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Gems of the Eastern Cape: Glamping at Milkwood Bend

Nature enthusiast and amateur photographer.Travelled extensively in Southern Africa and the USA.

Caravans hidden in the Coastal Bush

Caravans hidden in the Coastal Bush

Our Caravan

Our Caravan

Kilometers of beach

Kilometers of beach

The path to the beach

The path to the beach

The Indian Ocean invites visitors for a swim!

The Indian Ocean invites visitors for a swim!

Wild Coast Gems –Glamping At Milkwood Bend Resort.

The coastline of South Africa can roughly be divided into a number of regions that include the West Coast, the Garden Route, the Wild Coast and the Kwa-Zulu Natal Coast. Each has its own magic. Looking at a book highlighting 600 camping resorts in South Africa, each region has many resorts listed, but then there are other lesser known places that at times need to be looked at a bit more carefully because of the magic that they offer. About 40 to 60 km west of East London are several beautiful resorts that make up the beginning of the Wild Coast. Some are well known and need no introduction to the South African population, but hidden in the coastal forest near Chintsa West is what can be classified as a Glamping Resort.

The term Glamping refers to camping in a bit more sophisticated situation than simply a place where you arrive, pitch your tent or unhitch your caravan and share ablution facilities with other campers. When you are glamping, you simply arrive at the resort and you are provided with your own tent, caravan or other shelter. Where in normal camping you usually share toilets, bath rooms and cooking facilities, in some clamping resorts like at Milkwood Bend, you have your own bathroom, fridge and cooking facilities. What you find in the National Parks in South Africa like Kruger, Addo or Kgalagadi, are shared ablution blocks and cooking areas. There you have to provide your own tent, caravan bed/stretcher, bedding and fridge.

With Glamping all you have to bring is your food, drinks, camera, fishing equipment and bait, and away you go! Your accommodation is in a permanent tent or caravan or a basic shelter of some sort. No more setting up camp and connecting your camping fridge and gas stove. You can leave your caravan and trailer at home. Glamping is a relatively new term and it covers a variety of somewhat similar camping situations. It is then not quite either camping or staying in luxury apartments but has the feel of camping without the need to bring your own equipment The price is reasonable in comparison to the more luxurious accommodation often available in many resorts. It appeals to the more budget orientated familyand so a compromise is reached between those who enjoy camping but don’t want to cart all their equipment around and those who want greater luxury, often including a TV set and DSTV.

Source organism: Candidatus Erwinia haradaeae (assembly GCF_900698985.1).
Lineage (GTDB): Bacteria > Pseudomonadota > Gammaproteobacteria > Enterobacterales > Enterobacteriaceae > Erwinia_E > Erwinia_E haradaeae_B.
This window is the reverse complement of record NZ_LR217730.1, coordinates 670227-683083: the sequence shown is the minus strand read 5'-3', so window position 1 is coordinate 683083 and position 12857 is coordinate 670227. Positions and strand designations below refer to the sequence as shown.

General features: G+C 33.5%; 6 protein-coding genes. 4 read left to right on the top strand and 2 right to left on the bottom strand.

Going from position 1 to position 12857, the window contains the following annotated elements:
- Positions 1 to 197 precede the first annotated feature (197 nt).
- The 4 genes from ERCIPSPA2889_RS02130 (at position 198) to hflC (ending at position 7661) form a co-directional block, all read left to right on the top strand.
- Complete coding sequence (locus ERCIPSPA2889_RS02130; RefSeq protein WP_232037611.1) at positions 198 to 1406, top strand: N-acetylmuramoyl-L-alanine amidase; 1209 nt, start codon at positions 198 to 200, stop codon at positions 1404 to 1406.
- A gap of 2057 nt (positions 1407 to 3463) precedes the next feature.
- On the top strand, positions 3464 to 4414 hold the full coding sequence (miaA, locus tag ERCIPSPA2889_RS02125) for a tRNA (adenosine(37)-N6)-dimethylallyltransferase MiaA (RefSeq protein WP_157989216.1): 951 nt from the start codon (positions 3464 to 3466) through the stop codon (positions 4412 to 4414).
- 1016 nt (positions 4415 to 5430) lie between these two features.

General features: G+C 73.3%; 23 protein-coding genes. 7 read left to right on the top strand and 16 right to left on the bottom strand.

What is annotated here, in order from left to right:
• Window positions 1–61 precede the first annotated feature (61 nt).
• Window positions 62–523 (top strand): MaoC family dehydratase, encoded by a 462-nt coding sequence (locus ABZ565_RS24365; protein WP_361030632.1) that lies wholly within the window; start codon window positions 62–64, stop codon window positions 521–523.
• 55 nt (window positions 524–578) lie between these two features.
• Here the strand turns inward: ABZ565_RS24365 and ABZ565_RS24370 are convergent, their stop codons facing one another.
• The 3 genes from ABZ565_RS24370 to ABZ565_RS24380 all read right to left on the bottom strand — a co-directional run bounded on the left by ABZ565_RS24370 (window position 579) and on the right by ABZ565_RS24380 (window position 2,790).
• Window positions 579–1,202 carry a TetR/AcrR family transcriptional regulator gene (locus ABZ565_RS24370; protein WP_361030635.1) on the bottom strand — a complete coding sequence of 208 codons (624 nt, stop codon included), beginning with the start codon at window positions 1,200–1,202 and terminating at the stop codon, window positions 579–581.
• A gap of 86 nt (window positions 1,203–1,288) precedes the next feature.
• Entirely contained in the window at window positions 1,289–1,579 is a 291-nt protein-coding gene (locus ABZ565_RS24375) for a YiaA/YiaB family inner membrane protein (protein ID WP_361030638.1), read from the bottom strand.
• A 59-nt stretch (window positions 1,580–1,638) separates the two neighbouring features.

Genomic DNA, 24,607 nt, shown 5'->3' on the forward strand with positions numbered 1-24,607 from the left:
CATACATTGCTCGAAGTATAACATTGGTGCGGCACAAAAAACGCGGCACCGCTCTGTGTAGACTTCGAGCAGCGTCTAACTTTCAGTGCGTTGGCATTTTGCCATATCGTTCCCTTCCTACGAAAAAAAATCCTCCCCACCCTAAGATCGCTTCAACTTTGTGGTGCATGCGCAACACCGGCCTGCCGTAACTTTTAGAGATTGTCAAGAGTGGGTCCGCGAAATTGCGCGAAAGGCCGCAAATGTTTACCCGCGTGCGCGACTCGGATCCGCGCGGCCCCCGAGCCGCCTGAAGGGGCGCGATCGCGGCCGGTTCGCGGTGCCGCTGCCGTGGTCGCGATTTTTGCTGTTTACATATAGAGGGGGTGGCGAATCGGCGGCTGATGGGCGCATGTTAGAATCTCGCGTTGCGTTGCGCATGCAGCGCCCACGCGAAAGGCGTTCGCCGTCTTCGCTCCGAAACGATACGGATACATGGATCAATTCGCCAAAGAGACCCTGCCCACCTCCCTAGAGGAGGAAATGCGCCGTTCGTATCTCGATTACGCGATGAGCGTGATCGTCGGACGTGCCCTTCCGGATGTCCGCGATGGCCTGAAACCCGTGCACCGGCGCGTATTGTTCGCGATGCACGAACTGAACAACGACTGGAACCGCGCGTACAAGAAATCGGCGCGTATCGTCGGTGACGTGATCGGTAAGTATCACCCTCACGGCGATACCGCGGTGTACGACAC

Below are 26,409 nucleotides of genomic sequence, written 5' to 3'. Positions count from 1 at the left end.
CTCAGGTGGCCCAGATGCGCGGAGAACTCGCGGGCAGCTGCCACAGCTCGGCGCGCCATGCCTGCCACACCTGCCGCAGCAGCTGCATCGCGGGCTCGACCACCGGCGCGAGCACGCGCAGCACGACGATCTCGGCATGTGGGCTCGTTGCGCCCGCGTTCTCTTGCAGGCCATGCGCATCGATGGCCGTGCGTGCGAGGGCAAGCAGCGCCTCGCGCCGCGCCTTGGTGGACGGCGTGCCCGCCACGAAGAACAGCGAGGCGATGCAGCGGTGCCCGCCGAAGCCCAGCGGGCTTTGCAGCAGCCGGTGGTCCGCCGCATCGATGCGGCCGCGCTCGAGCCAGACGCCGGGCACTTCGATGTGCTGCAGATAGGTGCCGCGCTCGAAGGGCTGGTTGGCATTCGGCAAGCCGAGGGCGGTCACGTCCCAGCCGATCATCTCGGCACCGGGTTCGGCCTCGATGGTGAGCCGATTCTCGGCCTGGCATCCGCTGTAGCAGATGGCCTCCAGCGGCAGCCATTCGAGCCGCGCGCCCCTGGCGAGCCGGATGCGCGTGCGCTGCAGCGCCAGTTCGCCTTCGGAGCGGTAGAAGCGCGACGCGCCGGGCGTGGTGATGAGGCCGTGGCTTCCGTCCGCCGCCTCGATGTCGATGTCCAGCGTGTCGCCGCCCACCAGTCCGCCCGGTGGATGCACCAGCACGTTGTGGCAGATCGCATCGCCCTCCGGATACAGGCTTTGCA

The Milkwood Bend Resort is interesting in that there are caravans placed in secluded places with each having an adjoining toilet, bathroom, kitchen and sitting/dining area. It also has an eco-cabin with fridges for bait and a washing/cleaning area for fish caught. There is a communal outdoor cold shower and a games room that provides snooker, darts and table tennis, and an interesting library. The beautiful wild coast beaches are about 300 meters away and the path meanders down through the coastal forest.

The gardens in the resort are a feast of color. Bird life is plentiful, both in the resort and along the coast. Some of the interesting birds that we listed were the beautiful Oyster Catchers, Cape Batis, Black-headed Oriole, Black-collared Barbet and a variety of Sunbirds, feasting on the flowers. The nearby beaches stretched for kilometers on either side with white sand and large sand dunes leading up to coastal forests. Along the warm Indian Ocean waters that break onto the gentle sloping beaches there are rocky reefs that protrude out into the water and form bays. Here on calm days snorkeling is possible and from the rocks and beaches those who fish can cast in their bait. There is always a chance of landing a cob or steenbras for supper.

The local staff cleaned the braai area early in the morning and also the braai grid. You hardly saw anyone else around because the caravans are hidden under trees and separated by large lawn areas. Security seemed good and so you did not have to lock everything away. What a pleasure in our security obsessed society! The peace and tranquility was only disturbed by the sound of the surf rolling in just beyond the sand dunes, and the call of the many birds in the big trees in the garden.

References: Camp and Caravan - Map Studio

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